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Heroin Addicts, Family, and Recovery: A Pilot Study
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Code: DJ 7.1 (3) Jurkowski
Price: $9.50
1 - I understand that this article is for my personal use only. 2 - Reproduction or systematic distribution of all or any part of this article without permission is prohibited. Please contact us at or at (800) 432-6882 for volume pricing and permission to distribute for educational purposes. 3 - Access to the article will remain in effect for 24 hours and allows no more than one download of the article. 4- If I have an ID and password used in this purchase, I will not provide it to anyone else.
Joan Jurkowski, LCPC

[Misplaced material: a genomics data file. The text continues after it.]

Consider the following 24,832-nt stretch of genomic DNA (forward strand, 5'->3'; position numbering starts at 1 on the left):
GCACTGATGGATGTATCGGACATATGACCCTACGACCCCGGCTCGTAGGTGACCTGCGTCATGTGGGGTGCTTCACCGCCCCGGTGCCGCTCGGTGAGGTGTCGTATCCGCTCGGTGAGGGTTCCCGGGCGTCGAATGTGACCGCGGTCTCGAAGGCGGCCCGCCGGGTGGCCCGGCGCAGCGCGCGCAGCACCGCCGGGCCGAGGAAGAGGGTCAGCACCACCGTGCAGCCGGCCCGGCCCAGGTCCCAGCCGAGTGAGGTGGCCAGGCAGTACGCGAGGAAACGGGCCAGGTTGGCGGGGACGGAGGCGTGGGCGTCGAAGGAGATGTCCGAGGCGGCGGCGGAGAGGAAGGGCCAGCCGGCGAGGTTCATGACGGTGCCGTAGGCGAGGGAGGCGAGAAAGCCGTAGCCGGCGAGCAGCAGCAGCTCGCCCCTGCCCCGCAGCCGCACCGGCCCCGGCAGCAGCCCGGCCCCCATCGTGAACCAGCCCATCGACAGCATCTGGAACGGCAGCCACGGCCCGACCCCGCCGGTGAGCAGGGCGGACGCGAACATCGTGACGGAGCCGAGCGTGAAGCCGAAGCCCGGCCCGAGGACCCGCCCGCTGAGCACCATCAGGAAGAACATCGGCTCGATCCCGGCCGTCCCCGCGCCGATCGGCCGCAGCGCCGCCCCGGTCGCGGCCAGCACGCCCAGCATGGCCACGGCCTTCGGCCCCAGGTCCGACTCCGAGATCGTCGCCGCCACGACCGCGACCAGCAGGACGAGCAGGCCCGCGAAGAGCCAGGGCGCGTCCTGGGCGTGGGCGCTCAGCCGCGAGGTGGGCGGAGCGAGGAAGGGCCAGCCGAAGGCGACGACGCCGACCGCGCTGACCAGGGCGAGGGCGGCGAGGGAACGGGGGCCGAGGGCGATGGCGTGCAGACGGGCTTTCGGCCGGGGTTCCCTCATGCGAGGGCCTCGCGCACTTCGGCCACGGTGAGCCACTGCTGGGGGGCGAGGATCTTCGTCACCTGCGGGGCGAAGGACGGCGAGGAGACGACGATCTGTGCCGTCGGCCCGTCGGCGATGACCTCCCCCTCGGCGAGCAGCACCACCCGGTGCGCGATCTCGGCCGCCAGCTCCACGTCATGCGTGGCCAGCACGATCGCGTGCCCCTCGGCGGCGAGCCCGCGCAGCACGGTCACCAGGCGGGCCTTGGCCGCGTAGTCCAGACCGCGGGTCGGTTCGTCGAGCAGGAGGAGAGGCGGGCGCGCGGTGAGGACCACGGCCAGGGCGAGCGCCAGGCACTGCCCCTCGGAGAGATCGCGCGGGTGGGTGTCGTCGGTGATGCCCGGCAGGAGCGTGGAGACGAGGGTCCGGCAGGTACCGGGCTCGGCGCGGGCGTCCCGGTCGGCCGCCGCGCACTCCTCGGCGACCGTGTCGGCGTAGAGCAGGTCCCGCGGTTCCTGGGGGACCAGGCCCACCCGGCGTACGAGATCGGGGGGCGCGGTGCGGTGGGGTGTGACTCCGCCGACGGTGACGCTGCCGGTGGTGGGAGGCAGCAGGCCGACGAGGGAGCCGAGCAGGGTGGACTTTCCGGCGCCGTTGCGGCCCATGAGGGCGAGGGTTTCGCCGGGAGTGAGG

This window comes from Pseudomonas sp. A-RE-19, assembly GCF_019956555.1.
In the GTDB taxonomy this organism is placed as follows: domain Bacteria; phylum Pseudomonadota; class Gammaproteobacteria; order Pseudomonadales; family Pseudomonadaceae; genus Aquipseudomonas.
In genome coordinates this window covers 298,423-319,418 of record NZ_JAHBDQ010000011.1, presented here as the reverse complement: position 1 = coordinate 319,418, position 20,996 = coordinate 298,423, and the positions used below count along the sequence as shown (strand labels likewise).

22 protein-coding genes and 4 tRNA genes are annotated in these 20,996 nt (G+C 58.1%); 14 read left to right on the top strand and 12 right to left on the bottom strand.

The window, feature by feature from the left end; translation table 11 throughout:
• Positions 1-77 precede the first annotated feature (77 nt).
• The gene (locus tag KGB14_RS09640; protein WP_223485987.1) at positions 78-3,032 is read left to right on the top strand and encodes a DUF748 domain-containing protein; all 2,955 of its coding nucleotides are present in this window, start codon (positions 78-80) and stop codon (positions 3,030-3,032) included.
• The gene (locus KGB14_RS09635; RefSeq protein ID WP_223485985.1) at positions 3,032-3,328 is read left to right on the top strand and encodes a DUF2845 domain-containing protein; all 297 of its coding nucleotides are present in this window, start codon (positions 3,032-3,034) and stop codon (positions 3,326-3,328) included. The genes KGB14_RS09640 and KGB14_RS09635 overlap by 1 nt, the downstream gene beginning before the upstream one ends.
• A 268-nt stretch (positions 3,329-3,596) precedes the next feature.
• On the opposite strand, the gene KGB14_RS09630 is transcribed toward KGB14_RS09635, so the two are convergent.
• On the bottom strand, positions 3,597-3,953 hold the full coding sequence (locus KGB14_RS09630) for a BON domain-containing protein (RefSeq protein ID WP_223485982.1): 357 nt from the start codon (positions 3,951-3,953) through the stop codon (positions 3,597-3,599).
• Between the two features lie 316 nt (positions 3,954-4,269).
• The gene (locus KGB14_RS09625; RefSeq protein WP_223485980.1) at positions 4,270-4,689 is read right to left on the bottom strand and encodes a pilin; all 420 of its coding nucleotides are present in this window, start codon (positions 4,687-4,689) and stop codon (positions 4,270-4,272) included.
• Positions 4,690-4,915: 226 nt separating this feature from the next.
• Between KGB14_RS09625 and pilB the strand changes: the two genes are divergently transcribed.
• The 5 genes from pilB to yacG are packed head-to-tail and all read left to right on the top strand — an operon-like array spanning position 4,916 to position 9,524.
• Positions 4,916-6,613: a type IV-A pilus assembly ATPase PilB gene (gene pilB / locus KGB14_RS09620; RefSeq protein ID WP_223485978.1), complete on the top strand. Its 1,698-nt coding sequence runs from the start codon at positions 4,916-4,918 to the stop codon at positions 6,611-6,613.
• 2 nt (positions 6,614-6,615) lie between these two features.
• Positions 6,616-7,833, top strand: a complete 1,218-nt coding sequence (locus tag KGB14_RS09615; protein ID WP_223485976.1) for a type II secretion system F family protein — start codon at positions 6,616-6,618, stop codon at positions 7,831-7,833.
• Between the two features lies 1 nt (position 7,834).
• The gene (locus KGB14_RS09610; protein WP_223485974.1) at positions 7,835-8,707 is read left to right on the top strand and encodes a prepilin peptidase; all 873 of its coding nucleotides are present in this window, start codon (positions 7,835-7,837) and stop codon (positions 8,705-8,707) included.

Using Bowen family systems theory as a guide, the researcher examined whether or not frequent family contacts correlated with successful recovery from heroin addiction. In addition to family relationships, other demographic and treatment factors were compared. Bowen theory was used as a model for a theory of addiction. This theory views symptoms as influenced by a multitude of factors including anxiety, family relationship patterns, and position in the family. Emotional cutoff, one of the theory's concepts, was addressed in the study. One hundred and ten heroin addicts were interviewed and admitted to a small residential drug treatment program in Baltimore, Maryland. Many of the subjects had daily contact and/or lived with their mothers, indicating a strong attachment to the mother. Contact with their fathers and extended family was comparatively limited. Despite the hypothesis, frequent family contact did not seem to influence, either positively or negatively, whether a subject was abstinent after treatment or relapsed. In fact, most people did not complete treatment. Subjects who completed treatment were all drug free at one month follow-up. Previous employment and absence of prior psychiatric hospitalization also correlated with abstinence. Ultimately, it appeared that treatment effectiveness was associated with individuals with responsible and independent behaviors, regardless of their family contacts.

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